The only way that this model could have been created was to step back and re-think the solution, not merely make force the old solution to work. This is what Kuhn termed a paradigm shift, a changing not in the way we do things but in the way we think about the solution. Such a change is often met with resistance and, some times, hostility. We are quite aware that the 15th century church saw this change in the solar system as an attack on the church. And we know how that turned out.

It was noted in the Gospel reading for this morning that the Pharisees and other religious authorities were very upset because Jesus ate with the sinners and others with questionable reputations. One can understand why; it violated every known rule of social behavior. And it seems that Jesus gave little thought to the purity codes that dictated one’s life in those days.

The mere act of eating with those who were sick or through some action of life were deemed ritually unclean made Jesus and those who sat with the sinners also unclean. And if you were unclean and failed to follow the proper procedures to regain your cleanliness, you would not be allowed to enter the Temple.

And if you could not enter the Temple, how would you ever hope to meet God? In being with the sinners and telling them there was a new way to meet God, Jesus was striking at the very core of religious life in Israel.

The people of that time had been brought up with the notion that only a select few could meet God. And one might hope to meet God if they followed the regimented life of laws and regulations that were imposed on them and enforced by the Pharisees and other religious authorities. Yet here was Jesus telling them there was another way. How many times did Jesus say that when you were with Him, you were with the Father? How many times did Jesus say that the way to the Father was through Him?

Jesus made it very clear that there was a new process in place and this, to me, was a very clear paradigm shift.

The parable of the lost son makes this clear, I think. There are those who are like the younger son, having lost everything (perhaps not physically but most certainly spiritually) and cut off from life.

There was more to the story than the younger son eating the corn cobs that were given to the pigs to eat. The very fact that this son was working with pigs made him an outcast in his own society. His contact with the pigs would have caused his family, his friends, and all in society who knew him to shun him. He couldn’t get anything else to eat because society had cast him aside and wouldn’t have anything to do with him.

But there are many today who are like the older son, the one who stayed home and dutifully did all that was asked of him. They get angry when they don’t get the same banquet that the younger brother got.

But those who react like the older brother don’t get the point. Doing everything by the book doesn’t mean that you get God’s Grace. If you only see Jesus Christ with your mind, you might miss Him. You have to see Him as much with your heart as you do your mind.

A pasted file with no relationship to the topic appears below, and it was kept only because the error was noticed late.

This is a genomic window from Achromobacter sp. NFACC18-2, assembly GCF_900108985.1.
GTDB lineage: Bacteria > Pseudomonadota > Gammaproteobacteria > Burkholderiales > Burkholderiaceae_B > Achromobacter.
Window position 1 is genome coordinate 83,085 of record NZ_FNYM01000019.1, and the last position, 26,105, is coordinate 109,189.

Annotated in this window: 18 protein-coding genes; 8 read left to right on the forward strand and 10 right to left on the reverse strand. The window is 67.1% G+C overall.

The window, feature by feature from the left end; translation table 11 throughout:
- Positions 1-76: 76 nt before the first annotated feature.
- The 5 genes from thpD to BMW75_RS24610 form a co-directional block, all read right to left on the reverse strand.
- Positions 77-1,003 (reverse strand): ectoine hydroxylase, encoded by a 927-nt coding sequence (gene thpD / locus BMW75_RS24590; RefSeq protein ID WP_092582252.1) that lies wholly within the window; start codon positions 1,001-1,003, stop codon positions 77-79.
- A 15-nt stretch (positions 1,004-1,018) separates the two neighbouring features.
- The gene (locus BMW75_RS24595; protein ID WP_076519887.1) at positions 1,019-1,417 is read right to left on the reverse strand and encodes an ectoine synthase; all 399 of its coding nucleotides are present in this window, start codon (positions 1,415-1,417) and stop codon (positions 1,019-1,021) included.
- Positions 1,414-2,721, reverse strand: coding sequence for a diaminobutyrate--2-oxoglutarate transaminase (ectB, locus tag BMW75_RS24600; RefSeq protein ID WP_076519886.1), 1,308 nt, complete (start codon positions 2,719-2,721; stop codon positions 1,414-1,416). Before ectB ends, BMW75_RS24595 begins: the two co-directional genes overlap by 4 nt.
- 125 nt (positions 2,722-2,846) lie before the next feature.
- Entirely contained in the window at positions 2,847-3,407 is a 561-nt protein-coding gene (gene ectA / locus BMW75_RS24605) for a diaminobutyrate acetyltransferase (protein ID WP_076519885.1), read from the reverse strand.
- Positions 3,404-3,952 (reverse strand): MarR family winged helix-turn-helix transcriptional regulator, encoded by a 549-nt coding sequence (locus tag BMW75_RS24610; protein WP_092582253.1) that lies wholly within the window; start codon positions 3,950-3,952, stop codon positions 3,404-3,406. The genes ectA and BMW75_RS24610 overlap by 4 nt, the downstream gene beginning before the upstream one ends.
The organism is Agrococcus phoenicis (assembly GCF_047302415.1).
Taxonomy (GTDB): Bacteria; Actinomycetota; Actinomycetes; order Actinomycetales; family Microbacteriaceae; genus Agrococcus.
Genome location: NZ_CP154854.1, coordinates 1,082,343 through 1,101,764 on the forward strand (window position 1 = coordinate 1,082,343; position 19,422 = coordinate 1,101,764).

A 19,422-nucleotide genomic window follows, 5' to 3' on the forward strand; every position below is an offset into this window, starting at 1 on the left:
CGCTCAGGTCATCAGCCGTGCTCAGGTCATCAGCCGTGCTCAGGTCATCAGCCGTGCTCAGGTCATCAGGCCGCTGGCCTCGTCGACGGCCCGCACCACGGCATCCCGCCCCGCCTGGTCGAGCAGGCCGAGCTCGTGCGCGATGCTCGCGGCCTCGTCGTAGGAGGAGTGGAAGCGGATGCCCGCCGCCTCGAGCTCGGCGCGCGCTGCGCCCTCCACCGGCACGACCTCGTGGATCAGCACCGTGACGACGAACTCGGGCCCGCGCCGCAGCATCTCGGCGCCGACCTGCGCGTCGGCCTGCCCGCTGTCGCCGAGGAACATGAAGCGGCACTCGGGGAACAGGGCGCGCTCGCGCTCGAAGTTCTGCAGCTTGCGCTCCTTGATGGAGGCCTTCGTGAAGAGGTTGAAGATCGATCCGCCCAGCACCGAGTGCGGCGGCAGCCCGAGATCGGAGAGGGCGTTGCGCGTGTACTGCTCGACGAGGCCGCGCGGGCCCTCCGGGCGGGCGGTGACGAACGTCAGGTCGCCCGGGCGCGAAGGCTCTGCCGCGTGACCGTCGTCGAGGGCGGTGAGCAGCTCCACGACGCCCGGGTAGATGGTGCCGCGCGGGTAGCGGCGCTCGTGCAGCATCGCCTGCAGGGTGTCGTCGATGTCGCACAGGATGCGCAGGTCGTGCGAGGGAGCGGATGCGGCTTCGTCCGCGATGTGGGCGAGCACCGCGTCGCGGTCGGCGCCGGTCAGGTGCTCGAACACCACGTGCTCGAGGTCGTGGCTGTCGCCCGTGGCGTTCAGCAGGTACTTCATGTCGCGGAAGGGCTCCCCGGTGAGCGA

And here Paul’s words ring true. Our world is a different world when it is viewed in the light of Christ. It is what is inside our hearts that counts, not what is on the outside.

The Pharisees and authorities saw Jesus eating with sinners but they did not see what was happening to them. What did they discuss with Jesus? What questions did they ask Him? Our Scripture reading tells us that they listened intently; I am sure that Jesus, as a Master Teacher, listened to their cares and concerns as well.

He spoke then and He speaks today of a Hope and a Promise. But it was a Hope and a Promise that could only come when one changed their life.

I sometimes think that the greatest challenge we face today is not the world outside the church walls but what goes on inside. There are so many people who live a life like that of the older brother or the Pharisees. But there are many who live the life of the younger brother. When you think of it, neither life is really worth the living.

There is a new life in Christ. The Old Testament reading for today speaks of the end of the manna that feed the Israelites throughout the Exodus. But now the manna no longer comes and the people must work for their food. We see so many people who expect God to give them everything they have (and it does not matter whether one takes on the role of the older brother or the role of the younger brother) and that is all that they do. If we have truly come to Christ, we must do Christ’s work.

Borrowing an idea expressed by John Meunier, “if the people are faithful, God will see them through the struggle, but they must exert themselves and they must show their faithfulness.” (from “Reading Joshua 5: 9 – 12”)

Repentance is the one true paradigm shift because one is to give up all of the old ways and take on the new life in Christ.

The call to repentance is not for one group of people but for all people. And one group cannot say to another, “you must repent but we don’t have to.” The contradiction of that statement should be self-evident.